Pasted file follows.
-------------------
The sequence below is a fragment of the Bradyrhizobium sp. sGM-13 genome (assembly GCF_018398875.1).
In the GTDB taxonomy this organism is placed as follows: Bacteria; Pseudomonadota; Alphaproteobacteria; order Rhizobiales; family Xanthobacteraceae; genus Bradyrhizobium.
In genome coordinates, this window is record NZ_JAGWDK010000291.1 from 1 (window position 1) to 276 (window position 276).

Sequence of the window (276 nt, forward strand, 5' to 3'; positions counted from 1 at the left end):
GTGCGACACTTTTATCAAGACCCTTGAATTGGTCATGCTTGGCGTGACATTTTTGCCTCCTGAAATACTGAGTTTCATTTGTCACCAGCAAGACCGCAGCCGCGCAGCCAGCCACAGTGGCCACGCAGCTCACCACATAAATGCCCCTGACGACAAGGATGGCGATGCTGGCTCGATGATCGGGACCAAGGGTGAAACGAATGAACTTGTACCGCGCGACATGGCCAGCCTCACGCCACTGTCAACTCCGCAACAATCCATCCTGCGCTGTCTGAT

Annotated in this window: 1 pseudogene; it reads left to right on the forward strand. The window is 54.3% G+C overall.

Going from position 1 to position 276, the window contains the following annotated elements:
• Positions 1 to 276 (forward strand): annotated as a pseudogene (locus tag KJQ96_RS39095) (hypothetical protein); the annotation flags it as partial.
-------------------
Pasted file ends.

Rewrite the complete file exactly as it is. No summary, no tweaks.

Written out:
The sequence below is a fragment of the Bradyrhizobium sp. sGM-13 genome (assembly GCF_018398875.1).
In the GTDB taxonomy this organism is placed as follows: Bacteria; Pseudomonadota; Alphaproteobacteria; order Rhizobiales; family Xanthobacteraceae; genus Bradyrhizobium.
In genome coordinates, this window is record NZ_JAGWDK010000291.1 from 1 (window position 1) to 276 (window position 276).

Sequence of the window (276 nt, forward strand, 5' to 3'; positions counted from 1 at the left end):
GTGCGACACTTTTATCAAGACCCTTGAATTGGTCATGCTTGGCGTGACATTTTTGCCTCCTGAAATACTGAGTTTCATTTGTCACCAGCAAGACCGCAGCCGCGCAGCCAGCCACAGTGGCCACGCAGCTCACCACATAAATGCCCCTGACGACAAGGATGGCGATGCTGGCTCGATGATCGGGACCAAGGGTGAAACGAATGAACTTGTACCGCGCGACATGGCCAGCCTCACGCCACTGTCAACTCCGCAACAATCCATCCTGCGCTGTCTGAT

Annotated in this window: 1 pseudogene; it reads left to right on the forward strand. The window is 54.3% G+C overall.

Going from position 1 to position 276, the window contains the following annotated elements:
• Positions 1 to 276 (forward strand): annotated as a pseudogene (locus tag KJQ96_RS39095) (hypothetical protein); the annotation flags it as partial.